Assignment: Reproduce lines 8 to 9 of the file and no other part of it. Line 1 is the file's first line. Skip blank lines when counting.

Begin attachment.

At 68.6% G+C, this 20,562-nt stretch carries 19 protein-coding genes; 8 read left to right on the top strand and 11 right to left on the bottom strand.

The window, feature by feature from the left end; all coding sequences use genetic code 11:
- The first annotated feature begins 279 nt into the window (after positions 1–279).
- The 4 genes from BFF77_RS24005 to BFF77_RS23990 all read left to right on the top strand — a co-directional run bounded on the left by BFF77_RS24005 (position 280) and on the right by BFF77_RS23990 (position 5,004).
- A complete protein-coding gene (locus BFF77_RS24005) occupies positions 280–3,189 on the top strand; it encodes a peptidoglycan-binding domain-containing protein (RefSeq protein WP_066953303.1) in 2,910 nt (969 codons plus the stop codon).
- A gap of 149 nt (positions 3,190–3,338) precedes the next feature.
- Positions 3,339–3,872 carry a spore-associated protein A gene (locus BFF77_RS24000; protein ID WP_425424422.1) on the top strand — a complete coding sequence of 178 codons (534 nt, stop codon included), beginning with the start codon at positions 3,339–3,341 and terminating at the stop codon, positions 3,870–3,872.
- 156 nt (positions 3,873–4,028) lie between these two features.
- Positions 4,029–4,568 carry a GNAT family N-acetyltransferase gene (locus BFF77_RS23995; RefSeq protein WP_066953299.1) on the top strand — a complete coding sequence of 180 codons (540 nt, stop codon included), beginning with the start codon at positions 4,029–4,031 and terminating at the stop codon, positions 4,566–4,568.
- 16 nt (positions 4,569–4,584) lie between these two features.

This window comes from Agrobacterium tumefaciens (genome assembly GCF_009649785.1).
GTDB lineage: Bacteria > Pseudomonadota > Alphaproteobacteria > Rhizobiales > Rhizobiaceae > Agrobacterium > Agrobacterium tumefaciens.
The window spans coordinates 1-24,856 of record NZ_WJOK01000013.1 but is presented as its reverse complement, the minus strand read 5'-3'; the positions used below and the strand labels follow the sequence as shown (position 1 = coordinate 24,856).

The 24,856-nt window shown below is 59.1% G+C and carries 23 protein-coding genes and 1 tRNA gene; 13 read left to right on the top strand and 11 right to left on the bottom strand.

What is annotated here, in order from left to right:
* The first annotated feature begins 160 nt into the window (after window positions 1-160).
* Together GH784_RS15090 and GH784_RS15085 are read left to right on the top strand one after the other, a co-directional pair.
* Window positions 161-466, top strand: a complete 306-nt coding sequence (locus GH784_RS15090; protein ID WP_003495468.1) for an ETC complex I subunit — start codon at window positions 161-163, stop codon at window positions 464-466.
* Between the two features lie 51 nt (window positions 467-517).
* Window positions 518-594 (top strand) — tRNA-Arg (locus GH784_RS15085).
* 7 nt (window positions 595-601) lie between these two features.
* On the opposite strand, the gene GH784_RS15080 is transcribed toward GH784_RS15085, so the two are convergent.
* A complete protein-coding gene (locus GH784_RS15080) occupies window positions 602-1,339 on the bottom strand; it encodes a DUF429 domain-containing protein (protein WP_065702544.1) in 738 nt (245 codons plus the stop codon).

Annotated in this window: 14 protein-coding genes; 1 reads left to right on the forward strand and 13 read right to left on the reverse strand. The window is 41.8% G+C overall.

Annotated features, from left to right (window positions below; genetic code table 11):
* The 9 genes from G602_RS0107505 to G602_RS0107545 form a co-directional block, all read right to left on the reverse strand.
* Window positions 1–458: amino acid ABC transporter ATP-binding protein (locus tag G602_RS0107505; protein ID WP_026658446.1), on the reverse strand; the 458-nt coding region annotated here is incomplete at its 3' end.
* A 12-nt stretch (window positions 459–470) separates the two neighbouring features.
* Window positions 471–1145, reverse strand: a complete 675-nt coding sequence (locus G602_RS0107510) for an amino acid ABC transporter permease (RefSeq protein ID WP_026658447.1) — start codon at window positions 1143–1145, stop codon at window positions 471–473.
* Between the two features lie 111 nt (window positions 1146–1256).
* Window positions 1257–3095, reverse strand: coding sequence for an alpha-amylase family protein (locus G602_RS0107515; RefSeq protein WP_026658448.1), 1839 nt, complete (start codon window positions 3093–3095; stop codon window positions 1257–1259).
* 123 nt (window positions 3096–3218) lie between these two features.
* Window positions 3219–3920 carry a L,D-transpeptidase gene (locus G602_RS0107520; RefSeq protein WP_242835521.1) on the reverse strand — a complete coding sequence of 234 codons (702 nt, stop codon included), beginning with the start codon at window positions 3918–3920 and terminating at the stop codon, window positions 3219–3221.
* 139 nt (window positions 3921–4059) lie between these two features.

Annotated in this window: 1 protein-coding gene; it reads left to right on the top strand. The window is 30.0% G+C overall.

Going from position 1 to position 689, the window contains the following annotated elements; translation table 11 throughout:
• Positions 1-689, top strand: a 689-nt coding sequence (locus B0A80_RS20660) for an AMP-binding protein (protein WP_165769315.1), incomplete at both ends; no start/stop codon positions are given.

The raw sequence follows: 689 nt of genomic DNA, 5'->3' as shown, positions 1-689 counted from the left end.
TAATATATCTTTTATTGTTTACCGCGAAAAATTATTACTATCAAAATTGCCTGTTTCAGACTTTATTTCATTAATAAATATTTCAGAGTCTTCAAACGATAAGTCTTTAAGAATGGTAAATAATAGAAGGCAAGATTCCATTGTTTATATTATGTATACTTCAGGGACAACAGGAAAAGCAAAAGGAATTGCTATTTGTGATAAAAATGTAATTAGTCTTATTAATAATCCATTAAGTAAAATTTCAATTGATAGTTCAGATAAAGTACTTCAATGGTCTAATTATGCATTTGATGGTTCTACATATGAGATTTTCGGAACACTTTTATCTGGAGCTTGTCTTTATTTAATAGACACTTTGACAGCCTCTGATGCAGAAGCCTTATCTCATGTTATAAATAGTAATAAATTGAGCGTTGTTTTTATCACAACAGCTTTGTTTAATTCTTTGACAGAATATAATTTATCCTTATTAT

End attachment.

- 156 nt (positions 3,873–4,028) lie between these two features.
- Positions 4,029–4,568 carry a GNAT family N-acetyltransferase gene (locus BFF77_RS23995; RefSeq protein WP_066953299.1) on the top strand — a complete coding sequence of 180 codons (540 nt, stop codon included), beginning with the start codon at positions 4,029–4,031 and terminating at the stop codon, positions 4,566–4,568.